Rehabilitated koalas will be fitted with collars, released into the wild and then monitored to understand the potential conservation benefits.
Environment Minister Meaghan Scanlon said Australia Zoo will undertake the research with a $90,000 grant from the Palaszczuk Government’s Community Sustainability Action Grants – Koala Applied Research South East Queensland program.
“Koalas are an Australian icon – and Queensland is playing its part to protect and preserve them,” Ms Scanlon said.
“The program will be undertaken in several south east Queensland local government areas – and the findings will inform future release programs.
“Australia Zoo will also conduct a community education and survey to assess community knowledge and attitudes towards koalas.
“This information will be used to drive behavioural change amongst residents to enhance koala survival.”
Minister Scanlon said a $98,000 grant under the same state government program will fund a vaccine trial for koalas.
“This is a vital step in our fight against the highly infectious Chlamydia disease which is plaguing our koala population,” Ms Scanlon said.
“The Sunshine Coast University will vaccinate up to 500 koalas presenting to several south east Queensland wildlife hospitals, including Australia Zoo.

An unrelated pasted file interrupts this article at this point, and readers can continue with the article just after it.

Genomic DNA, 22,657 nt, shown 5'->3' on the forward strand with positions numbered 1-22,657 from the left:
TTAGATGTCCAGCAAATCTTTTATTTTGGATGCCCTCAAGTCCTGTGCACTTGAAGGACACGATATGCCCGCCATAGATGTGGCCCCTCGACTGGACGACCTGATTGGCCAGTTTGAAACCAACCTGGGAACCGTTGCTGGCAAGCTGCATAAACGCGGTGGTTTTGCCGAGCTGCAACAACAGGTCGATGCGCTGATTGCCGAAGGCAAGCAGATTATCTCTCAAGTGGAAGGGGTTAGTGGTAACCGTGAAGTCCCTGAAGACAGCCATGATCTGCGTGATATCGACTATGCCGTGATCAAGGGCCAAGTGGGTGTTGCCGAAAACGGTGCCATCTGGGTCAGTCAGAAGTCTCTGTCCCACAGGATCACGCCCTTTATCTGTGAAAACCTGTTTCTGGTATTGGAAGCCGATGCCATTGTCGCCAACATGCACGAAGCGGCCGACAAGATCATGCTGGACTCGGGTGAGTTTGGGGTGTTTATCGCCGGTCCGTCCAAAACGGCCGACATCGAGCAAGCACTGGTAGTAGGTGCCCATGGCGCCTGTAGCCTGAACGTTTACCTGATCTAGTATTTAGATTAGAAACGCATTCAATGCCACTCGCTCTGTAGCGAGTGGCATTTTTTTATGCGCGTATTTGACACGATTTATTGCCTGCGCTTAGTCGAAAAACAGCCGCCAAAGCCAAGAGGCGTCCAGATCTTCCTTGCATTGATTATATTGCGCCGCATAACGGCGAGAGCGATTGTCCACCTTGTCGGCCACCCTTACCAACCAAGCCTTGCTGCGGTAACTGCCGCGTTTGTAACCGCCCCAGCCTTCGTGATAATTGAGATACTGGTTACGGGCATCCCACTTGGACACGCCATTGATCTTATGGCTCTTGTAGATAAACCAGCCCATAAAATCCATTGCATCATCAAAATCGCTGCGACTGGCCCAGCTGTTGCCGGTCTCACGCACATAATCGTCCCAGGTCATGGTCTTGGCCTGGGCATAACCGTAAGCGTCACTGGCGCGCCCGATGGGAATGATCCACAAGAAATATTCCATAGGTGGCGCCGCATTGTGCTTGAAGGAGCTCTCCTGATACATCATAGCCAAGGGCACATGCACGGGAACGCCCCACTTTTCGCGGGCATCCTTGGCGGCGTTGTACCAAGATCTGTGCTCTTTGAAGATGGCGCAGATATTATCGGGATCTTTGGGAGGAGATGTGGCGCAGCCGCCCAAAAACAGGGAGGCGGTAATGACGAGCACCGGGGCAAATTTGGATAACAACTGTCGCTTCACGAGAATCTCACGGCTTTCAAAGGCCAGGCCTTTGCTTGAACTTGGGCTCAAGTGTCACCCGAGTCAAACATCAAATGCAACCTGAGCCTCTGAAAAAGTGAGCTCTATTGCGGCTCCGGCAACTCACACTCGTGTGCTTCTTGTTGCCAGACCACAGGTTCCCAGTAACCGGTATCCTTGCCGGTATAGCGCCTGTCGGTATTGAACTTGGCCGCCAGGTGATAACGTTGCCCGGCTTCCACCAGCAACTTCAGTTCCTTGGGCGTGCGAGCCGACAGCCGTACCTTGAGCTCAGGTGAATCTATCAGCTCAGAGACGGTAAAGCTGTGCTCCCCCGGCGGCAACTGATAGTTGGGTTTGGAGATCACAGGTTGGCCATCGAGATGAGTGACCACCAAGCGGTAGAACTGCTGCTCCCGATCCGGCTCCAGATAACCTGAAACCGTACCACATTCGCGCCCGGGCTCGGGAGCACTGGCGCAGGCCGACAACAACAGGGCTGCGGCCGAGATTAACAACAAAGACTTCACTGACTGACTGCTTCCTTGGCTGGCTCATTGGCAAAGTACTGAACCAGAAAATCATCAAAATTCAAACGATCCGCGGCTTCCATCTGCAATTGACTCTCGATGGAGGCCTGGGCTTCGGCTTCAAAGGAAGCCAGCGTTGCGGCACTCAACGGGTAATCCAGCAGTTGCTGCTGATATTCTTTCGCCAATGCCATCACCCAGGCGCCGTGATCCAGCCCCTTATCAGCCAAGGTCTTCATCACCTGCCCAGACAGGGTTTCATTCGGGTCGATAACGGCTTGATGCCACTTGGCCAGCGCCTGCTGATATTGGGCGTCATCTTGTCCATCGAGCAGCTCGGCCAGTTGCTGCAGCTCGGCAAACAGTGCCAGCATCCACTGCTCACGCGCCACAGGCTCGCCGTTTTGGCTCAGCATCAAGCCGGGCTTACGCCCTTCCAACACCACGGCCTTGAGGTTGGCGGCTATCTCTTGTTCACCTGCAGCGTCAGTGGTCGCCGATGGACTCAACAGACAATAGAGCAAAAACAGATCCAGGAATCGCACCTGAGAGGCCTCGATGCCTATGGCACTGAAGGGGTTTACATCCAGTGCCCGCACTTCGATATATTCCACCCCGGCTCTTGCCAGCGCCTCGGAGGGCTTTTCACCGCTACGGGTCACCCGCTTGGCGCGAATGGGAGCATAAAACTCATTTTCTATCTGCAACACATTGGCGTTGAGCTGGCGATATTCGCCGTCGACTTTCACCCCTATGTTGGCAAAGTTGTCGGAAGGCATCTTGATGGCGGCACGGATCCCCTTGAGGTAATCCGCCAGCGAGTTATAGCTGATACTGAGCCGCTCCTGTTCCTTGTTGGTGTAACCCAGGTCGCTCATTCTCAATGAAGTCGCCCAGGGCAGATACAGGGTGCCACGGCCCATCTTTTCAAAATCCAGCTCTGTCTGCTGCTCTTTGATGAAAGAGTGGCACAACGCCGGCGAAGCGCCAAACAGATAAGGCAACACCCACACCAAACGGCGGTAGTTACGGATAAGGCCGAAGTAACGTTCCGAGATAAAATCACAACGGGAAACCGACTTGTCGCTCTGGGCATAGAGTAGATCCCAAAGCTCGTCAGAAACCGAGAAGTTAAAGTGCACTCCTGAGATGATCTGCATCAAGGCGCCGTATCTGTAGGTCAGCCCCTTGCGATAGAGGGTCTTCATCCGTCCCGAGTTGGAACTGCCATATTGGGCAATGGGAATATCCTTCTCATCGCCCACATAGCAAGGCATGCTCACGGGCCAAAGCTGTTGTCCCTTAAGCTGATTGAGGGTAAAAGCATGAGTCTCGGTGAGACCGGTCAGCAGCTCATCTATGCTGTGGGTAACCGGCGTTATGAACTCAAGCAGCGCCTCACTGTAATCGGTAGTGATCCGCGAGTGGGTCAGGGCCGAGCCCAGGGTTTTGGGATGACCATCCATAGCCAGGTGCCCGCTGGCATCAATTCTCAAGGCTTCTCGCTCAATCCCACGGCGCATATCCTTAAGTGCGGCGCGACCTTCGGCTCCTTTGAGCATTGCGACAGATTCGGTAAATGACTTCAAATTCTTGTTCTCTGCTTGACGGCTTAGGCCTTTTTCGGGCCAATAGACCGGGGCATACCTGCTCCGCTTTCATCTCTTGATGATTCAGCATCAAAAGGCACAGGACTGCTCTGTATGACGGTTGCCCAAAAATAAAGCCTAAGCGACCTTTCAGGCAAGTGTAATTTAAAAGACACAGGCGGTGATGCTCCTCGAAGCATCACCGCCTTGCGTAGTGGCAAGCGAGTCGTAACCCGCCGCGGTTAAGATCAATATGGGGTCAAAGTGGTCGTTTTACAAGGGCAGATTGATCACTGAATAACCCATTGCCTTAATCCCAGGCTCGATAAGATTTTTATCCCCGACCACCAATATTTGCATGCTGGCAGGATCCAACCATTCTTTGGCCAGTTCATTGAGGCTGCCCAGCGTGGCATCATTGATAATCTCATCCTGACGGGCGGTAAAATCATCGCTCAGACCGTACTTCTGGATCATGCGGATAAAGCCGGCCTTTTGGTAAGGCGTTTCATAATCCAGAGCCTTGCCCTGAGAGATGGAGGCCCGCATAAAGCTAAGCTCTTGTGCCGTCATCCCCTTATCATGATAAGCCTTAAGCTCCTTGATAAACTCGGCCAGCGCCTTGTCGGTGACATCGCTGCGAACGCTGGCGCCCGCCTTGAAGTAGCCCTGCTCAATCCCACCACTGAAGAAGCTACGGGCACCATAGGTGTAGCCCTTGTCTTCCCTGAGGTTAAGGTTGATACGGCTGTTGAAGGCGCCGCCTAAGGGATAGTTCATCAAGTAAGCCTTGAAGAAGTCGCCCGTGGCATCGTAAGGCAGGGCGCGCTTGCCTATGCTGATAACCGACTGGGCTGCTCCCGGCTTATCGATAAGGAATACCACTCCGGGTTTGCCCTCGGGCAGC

“Once the vaccine has been administered, the koalas will be returned to the wild and their health and survival monitored to determine the efficacy of the treatment.
“It’s vital we take care of the health of the state’s koalas as their long-term survival is under serious threat.
“Chlamydia can cause infertility which directly reduces reproduction and the future viability of the population.”
Seven organisations have received funding in the latest rounds of the grants program:
- Australia Zoo Wildlife Warriors Worldwide – $92,650 to assess the conservation benefit of releasing rehabilitated koalas back to the wild.
- University of the Sunshine Coast – $98,594 to utilise the USC-developed Chlamydia vaccine.
- Queensland University of Technology – $94,893 to use drones and fixed camera traps to assess high risk areas for interaction between koalas and domestic and wild dogs.
- Logan and Albert Rivers Catchment Association – $63,000 to establish how koalas are utilising isolated trees and vegetation stands within agricultural land in road reserves.
- Quandamooka Yoolooburrabee Aboriginal Corporation – $99,984 to use traditional knowledge to improve fire management practices and protect the Minjerribah koalas.
- The University of Queensland – $97,190 to produce a behaviour-based model that will provide mortality risks for koalas in habitats across the Toowoomba region.
- Griffith University – $90,000 to apply Artificial Intelligence-powered observation networks to investigate koala road crossing behaviours.
The CSA grants were launched in 2016 by the Queensland Government as a means of supporting those members of the community working towards a more sustainable and resilient Queensland.